Thursday, July 19, 2018

Semper Paratus: Always Ready: The United States Coast Guard

United States Coast Guard Emblem
Wikipedia search, public domain

By Alanna Radle Rodriguez and Judge Rodriguez

Hello Friends!

Thank you for joining us in our last article covering the history and the influence of the US Armed Forces on this great state of ours, Oklahoma. This month we cover the final branch of the United States Military, the US Coast Guard. We have to admit, however, that the amount of information for the historical, and in particular political influence that the United States Coast Guard has played on this state is, sadly, bare. But don’t let that fool you. Did you know that Oklahoma has more coast line than the east coast of the United States?

First allow us to say: we wish to pay our respects to the brave men and women of our military, and let them know our thoughts and prayers are with them, particularly those currently on deployment outside our country and away from their families.

In 1919, the Coast Guard Institute was created in Oklahoma City. It was patterned after the Oklahoma Military Institute. Originally, it was open only to citizens of the state of Oklahoma, but later it was opened for all citizens to apply. The Coast Guard Institute became the foundation of many of the troops that served in Both World Wars. For the last 99 years, the Coast Guard Institute has continued to provide well-trained, and professional members of the US Coast Guard, and of the other branches as well.

U.S. Coast Guard Institute Oklahoma City seal

Since 1994, the Coast Guard has maintained The National Container Inspection Program, as part of the Container Inspection Training and Assistance Team (CITAT). . They assist with being providing training and standardization of the inspection protocols for new container inspectors. The Coast Guard’s CITAT is located with the Department of Transportation’s Safety Institute at the Mike Monroney Aerontical Center in Southern Oklahoma City.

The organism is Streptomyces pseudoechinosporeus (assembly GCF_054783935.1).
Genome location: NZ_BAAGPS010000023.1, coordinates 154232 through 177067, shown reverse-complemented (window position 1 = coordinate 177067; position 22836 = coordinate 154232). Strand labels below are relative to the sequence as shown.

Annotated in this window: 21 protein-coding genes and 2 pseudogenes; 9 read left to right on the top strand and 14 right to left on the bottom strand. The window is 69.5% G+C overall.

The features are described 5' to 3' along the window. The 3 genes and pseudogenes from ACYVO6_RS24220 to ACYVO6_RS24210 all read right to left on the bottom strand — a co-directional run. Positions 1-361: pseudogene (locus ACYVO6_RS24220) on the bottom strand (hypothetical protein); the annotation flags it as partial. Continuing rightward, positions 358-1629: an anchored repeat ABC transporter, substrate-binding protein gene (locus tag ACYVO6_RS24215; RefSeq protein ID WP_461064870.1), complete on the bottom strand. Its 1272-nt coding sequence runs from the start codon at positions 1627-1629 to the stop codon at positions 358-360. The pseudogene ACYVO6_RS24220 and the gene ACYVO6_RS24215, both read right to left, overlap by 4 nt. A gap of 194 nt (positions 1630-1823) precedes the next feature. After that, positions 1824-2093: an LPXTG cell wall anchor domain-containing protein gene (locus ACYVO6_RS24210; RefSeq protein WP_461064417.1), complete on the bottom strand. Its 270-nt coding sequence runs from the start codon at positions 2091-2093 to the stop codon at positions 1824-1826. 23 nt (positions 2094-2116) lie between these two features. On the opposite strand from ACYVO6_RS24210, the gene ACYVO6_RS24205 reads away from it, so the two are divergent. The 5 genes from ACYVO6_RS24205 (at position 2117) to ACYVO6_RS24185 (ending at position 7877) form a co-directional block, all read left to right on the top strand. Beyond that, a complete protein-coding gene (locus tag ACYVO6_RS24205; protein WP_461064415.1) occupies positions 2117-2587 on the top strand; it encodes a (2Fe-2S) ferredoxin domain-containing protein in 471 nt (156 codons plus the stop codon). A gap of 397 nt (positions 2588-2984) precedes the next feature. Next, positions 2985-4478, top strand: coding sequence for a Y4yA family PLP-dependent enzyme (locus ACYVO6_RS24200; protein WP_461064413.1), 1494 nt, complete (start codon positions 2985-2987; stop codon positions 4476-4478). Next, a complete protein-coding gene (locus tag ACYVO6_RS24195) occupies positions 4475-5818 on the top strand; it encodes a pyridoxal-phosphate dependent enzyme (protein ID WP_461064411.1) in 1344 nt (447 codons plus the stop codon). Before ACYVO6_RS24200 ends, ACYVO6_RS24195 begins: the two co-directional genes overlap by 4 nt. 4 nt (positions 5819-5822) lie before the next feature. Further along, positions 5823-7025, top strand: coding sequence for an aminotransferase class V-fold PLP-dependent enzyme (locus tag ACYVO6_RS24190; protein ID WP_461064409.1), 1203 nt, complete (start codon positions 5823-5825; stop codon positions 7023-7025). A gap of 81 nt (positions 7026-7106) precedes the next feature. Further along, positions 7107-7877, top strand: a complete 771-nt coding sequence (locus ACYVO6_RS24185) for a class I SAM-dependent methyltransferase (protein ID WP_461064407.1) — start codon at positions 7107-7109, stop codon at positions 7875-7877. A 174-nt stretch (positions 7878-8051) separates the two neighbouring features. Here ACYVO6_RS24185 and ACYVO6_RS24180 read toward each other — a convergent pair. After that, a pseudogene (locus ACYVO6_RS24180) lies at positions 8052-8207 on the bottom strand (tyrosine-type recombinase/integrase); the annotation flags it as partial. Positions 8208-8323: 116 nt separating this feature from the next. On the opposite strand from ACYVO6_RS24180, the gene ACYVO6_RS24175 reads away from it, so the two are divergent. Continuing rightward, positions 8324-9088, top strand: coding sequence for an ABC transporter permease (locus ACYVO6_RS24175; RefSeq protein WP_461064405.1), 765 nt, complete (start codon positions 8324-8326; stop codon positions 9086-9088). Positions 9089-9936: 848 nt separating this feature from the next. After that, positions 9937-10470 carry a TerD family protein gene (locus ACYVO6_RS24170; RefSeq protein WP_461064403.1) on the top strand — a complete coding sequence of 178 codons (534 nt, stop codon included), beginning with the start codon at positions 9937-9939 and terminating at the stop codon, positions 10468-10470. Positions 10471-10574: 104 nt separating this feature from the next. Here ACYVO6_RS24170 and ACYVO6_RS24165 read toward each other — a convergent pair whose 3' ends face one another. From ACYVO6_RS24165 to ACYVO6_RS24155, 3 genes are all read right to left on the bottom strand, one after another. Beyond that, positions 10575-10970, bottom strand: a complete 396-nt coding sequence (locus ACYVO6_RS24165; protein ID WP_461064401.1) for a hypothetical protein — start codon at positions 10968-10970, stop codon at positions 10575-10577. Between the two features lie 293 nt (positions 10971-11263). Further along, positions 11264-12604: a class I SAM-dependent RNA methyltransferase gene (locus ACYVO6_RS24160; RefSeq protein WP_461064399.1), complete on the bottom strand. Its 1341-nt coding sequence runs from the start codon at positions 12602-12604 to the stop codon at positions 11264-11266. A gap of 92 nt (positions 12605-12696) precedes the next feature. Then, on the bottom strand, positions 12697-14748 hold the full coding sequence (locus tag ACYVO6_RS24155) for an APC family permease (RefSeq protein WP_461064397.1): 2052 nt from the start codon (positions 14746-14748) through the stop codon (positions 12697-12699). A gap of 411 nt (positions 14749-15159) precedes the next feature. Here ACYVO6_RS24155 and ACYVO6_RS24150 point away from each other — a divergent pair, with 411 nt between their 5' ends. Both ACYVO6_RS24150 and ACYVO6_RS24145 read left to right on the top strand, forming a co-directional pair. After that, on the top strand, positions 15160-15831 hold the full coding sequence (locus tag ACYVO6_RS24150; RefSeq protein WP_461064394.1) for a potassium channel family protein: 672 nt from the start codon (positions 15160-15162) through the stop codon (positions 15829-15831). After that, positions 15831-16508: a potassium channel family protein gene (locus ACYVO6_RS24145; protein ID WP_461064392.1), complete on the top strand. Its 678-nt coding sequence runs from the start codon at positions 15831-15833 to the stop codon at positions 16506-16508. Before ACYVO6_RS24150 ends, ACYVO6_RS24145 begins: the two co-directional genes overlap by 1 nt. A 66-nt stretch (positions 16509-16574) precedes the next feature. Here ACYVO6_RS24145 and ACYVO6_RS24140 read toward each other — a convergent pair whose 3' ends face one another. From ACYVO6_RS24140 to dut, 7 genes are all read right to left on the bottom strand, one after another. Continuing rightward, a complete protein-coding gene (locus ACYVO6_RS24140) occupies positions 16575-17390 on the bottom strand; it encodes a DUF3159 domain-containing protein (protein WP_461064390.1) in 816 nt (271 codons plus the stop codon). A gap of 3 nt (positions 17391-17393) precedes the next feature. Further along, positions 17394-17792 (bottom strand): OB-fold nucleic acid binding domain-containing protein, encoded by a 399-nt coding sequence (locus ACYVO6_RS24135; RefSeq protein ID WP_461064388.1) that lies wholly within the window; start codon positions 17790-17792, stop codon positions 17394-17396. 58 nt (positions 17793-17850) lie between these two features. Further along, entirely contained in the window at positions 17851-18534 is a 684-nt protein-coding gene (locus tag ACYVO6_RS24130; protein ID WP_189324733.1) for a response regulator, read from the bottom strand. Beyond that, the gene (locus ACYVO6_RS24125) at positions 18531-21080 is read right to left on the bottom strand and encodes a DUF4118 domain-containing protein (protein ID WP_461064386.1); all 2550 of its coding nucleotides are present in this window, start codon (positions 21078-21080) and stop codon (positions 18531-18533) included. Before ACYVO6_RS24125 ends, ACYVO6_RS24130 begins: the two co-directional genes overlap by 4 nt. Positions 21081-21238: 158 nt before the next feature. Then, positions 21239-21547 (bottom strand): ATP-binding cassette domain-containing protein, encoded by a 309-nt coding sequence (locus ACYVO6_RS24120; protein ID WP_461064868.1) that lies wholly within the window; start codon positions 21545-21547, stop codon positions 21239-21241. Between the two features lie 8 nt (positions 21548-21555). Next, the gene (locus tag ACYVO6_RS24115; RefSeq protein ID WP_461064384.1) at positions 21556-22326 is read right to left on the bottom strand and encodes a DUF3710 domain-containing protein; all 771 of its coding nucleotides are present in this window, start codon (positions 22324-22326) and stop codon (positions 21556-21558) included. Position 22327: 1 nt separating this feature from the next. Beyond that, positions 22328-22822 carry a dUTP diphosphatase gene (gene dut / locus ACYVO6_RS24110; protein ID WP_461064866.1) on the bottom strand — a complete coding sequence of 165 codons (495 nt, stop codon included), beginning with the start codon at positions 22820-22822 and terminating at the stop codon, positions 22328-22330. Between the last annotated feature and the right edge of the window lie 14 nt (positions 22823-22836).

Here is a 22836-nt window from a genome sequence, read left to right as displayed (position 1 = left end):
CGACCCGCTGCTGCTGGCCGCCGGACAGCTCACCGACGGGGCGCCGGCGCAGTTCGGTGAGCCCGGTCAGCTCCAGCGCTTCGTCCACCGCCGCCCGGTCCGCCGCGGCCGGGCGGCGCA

In addition to assisting with the training of inspectors, the US Coast Guard in conjunction with the Oklahoma Highway Patrol, and United States Drug Enforcement Association, helps patrol the waterways and lakes in this state.

While, as expected of a land-locked state, the enlistment numbers for the US Coast Guard are not as grand as that of say the US Army, we still maintain a compliment of trainers and enlisted personnel in this state. In comparison to the more than 12,000 active-duty Army enlisted, we maintain less than 100 for the US Coast Guard, including reservists.

We thank you for joining us as over the last months as we have explored the history, and influence that the different branches of the US military have had on this great state that we call home. We also wish to once again thank all of our brave men and women of our military for their service, and time in uniform. And to the families.

We hope you will join us next month as we begin a new series: The Brown and Tan: The Oklahoma Highway Patrol.

Born and raised in Edmond, Oklahoma, Alanna Radle Rodriguez is the great-great granddaughter of one of the first pioneers to settle in Indian Territory. Alanna loves the history of the state and relishes in volunteering at the 1889 Territorial Schoolhouse in Edmond. Her first published story, part of a collaborative novella titled Legacy Letters, came out September 2016. Alanna lives with her husband and parents in the Edmond area. She is currently working on a historical fiction series that takes place in pre-statehood Waterloo, Oklahoma.


  1. This has been great to read. I had to scratch my head over the line that Oklahoma has more coastline than the Eastern coast of the U.S., but then you mentioned all the lakes and rivers so I am assuming that that is what you meant! Thanks for your attention to the military brances of your state. It would be fun if everyone did this for their own states.

    1. You are correct, Connie! Thanks to rivers and lakes, we do have more coastline. Did you know that every lake in Oklahoma was man-made?

      That would be fun to see how the military branches shaped the history of other states! Okay, other bloggers. You've been challenged! Go! :D

      Come back next time, Connie!